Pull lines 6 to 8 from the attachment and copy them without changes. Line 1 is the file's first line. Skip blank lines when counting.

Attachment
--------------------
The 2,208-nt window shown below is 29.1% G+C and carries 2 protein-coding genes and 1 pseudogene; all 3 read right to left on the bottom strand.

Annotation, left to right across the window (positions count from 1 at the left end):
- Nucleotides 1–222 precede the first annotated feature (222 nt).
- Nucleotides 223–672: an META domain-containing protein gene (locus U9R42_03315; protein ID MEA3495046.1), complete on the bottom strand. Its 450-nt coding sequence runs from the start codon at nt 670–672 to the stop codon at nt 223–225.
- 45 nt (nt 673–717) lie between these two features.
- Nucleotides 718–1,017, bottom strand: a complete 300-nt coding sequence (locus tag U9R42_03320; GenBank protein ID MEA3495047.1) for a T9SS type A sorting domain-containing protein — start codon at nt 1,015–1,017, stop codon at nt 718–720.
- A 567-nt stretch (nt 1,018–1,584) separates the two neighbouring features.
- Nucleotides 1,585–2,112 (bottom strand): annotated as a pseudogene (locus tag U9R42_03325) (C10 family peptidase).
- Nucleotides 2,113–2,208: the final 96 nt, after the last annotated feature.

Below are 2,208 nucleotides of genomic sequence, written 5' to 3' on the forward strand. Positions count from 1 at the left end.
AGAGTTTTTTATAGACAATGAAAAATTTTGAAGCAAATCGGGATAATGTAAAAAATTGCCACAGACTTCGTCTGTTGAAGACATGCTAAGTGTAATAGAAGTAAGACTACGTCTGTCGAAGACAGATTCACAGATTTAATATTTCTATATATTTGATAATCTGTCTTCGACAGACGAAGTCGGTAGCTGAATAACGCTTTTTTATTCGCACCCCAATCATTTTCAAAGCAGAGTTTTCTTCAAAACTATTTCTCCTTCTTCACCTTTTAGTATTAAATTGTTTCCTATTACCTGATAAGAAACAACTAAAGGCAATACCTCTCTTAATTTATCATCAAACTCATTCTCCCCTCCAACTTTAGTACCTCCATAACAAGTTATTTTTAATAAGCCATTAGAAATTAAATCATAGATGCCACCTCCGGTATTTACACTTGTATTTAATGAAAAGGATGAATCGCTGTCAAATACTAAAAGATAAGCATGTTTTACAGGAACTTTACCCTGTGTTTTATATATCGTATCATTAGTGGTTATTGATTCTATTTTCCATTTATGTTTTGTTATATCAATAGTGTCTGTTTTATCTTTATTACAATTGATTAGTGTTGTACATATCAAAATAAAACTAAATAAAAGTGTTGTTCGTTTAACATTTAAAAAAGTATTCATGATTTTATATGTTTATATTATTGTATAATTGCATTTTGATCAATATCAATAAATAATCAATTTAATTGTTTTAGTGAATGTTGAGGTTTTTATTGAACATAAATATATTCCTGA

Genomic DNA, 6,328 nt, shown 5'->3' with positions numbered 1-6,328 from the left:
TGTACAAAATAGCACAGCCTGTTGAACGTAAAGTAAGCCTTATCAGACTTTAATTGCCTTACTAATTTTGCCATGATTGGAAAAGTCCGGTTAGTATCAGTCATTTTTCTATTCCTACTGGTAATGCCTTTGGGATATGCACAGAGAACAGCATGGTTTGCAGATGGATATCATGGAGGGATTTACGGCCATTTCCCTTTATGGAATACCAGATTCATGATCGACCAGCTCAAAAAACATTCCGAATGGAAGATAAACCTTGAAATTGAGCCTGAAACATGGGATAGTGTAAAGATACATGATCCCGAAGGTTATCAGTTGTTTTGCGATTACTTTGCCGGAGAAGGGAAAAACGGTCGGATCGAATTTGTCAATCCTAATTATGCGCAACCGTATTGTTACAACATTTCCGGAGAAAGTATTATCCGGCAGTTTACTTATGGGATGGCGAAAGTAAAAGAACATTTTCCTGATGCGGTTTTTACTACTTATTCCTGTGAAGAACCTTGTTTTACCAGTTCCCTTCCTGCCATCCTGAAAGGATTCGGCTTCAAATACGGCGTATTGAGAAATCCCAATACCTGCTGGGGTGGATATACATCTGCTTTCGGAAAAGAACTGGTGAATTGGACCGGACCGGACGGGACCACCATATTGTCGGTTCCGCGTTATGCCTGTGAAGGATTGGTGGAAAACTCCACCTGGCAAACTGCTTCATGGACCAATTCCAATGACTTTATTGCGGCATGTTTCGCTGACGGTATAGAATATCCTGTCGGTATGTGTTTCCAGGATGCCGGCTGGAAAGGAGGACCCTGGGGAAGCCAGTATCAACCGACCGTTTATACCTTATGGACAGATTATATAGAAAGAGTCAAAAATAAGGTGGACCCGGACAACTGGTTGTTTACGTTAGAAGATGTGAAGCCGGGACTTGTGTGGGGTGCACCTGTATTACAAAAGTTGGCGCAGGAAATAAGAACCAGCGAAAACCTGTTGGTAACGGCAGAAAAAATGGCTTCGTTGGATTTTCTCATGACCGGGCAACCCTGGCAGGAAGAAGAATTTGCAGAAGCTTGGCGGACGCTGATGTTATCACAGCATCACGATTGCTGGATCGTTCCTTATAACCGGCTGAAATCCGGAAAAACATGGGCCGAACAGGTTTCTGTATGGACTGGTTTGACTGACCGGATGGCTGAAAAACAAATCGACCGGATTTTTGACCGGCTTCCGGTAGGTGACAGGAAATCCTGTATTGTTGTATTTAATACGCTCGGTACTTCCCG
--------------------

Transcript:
- Nucleotides 718–1,017, bottom strand: a complete 300-nt coding sequence (locus tag U9R42_03320; GenBank protein ID MEA3495047.1) for a T9SS type A sorting domain-containing protein — start codon at nt 1,015–1,017, stop codon at nt 718–720.
- A 567-nt stretch (nt 1,018–1,584) separates the two neighbouring features.
- Nucleotides 1,585–2,112 (bottom strand): annotated as a pseudogene (locus tag U9R42_03325) (C10 family peptidase).